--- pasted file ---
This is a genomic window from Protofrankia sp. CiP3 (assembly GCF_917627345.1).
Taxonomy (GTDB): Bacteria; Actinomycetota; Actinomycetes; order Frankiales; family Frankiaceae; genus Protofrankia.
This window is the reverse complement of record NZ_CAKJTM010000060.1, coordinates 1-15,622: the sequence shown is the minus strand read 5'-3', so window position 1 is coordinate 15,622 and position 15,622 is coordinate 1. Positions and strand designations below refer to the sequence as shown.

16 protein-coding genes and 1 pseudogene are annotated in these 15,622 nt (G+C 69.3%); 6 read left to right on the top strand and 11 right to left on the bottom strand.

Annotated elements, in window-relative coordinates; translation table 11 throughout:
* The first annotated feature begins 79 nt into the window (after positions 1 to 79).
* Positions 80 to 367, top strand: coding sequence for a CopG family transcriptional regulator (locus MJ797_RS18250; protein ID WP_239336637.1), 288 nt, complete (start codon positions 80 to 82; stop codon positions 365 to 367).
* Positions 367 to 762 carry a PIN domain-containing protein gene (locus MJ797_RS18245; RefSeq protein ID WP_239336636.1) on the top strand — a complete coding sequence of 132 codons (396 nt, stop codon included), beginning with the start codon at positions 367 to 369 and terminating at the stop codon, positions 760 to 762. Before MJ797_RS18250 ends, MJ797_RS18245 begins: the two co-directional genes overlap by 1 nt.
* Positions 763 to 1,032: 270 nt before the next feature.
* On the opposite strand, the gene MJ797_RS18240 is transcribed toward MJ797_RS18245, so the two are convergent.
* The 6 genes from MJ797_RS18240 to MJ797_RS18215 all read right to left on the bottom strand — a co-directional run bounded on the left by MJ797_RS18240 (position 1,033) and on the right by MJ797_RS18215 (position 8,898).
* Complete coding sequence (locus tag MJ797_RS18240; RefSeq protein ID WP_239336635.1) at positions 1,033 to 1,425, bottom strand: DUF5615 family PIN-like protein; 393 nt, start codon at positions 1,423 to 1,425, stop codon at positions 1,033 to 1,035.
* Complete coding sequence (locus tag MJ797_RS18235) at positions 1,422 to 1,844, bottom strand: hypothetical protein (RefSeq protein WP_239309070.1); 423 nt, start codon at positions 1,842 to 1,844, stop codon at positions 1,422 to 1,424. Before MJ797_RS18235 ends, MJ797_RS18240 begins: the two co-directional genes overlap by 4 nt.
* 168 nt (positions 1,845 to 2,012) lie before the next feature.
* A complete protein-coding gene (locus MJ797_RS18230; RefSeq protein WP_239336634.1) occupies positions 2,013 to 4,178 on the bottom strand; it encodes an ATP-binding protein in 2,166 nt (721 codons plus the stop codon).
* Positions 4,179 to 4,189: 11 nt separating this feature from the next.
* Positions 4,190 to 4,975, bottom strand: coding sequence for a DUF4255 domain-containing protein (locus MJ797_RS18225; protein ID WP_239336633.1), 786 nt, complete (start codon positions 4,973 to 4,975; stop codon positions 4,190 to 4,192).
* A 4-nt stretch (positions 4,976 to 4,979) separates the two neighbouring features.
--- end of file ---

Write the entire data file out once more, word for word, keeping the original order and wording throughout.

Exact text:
This is a genomic window from Protofrankia sp. CiP3 (assembly GCF_917627345.1).
Taxonomy (GTDB): Bacteria; Actinomycetota; Actinomycetes; order Frankiales; family Frankiaceae; genus Protofrankia.
This window is the reverse complement of record NZ_CAKJTM010000060.1, coordinates 1-15,622: the sequence shown is the minus strand read 5'-3', so window position 1 is coordinate 15,622 and position 15,622 is coordinate 1. Positions and strand designations below refer to the sequence as shown.

16 protein-coding genes and 1 pseudogene are annotated in these 15,622 nt (G+C 69.3%); 6 read left to right on the top strand and 11 right to left on the bottom strand.

Annotated elements, in window-relative coordinates; translation table 11 throughout:
* The first annotated feature begins 79 nt into the window (after positions 1 to 79).
* Positions 80 to 367, top strand: coding sequence for a CopG family transcriptional regulator (locus MJ797_RS18250; protein ID WP_239336637.1), 288 nt, complete (start codon positions 80 to 82; stop codon positions 365 to 367).
* Positions 367 to 762 carry a PIN domain-containing protein gene (locus MJ797_RS18245; RefSeq protein ID WP_239336636.1) on the top strand — a complete coding sequence of 132 codons (396 nt, stop codon included), beginning with the start codon at positions 367 to 369 and terminating at the stop codon, positions 760 to 762. Before MJ797_RS18250 ends, MJ797_RS18245 begins: the two co-directional genes overlap by 1 nt.
* Positions 763 to 1,032: 270 nt before the next feature.
* On the opposite strand, the gene MJ797_RS18240 is transcribed toward MJ797_RS18245, so the two are convergent.
* The 6 genes from MJ797_RS18240 to MJ797_RS18215 all read right to left on the bottom strand — a co-directional run bounded on the left by MJ797_RS18240 (position 1,033) and on the right by MJ797_RS18215 (position 8,898).
* Complete coding sequence (locus tag MJ797_RS18240; RefSeq protein ID WP_239336635.1) at positions 1,033 to 1,425, bottom strand: DUF5615 family PIN-like protein; 393 nt, start codon at positions 1,423 to 1,425, stop codon at positions 1,033 to 1,035.
* Complete coding sequence (locus tag MJ797_RS18235) at positions 1,422 to 1,844, bottom strand: hypothetical protein (RefSeq protein WP_239309070.1); 423 nt, start codon at positions 1,842 to 1,844, stop codon at positions 1,422 to 1,424. Before MJ797_RS18235 ends, MJ797_RS18240 begins: the two co-directional genes overlap by 4 nt.
* 168 nt (positions 1,845 to 2,012) lie before the next feature.
* A complete protein-coding gene (locus MJ797_RS18230; RefSeq protein WP_239336634.1) occupies positions 2,013 to 4,178 on the bottom strand; it encodes an ATP-binding protein in 2,166 nt (721 codons plus the stop codon).
* Positions 4,179 to 4,189: 11 nt separating this feature from the next.
* Positions 4,190 to 4,975, bottom strand: coding sequence for a DUF4255 domain-containing protein (locus MJ797_RS18225; protein ID WP_239336633.1), 786 nt, complete (start codon positions 4,973 to 4,975; stop codon positions 4,190 to 4,192).
* A 4-nt stretch (positions 4,976 to 4,979) separates the two neighbouring features.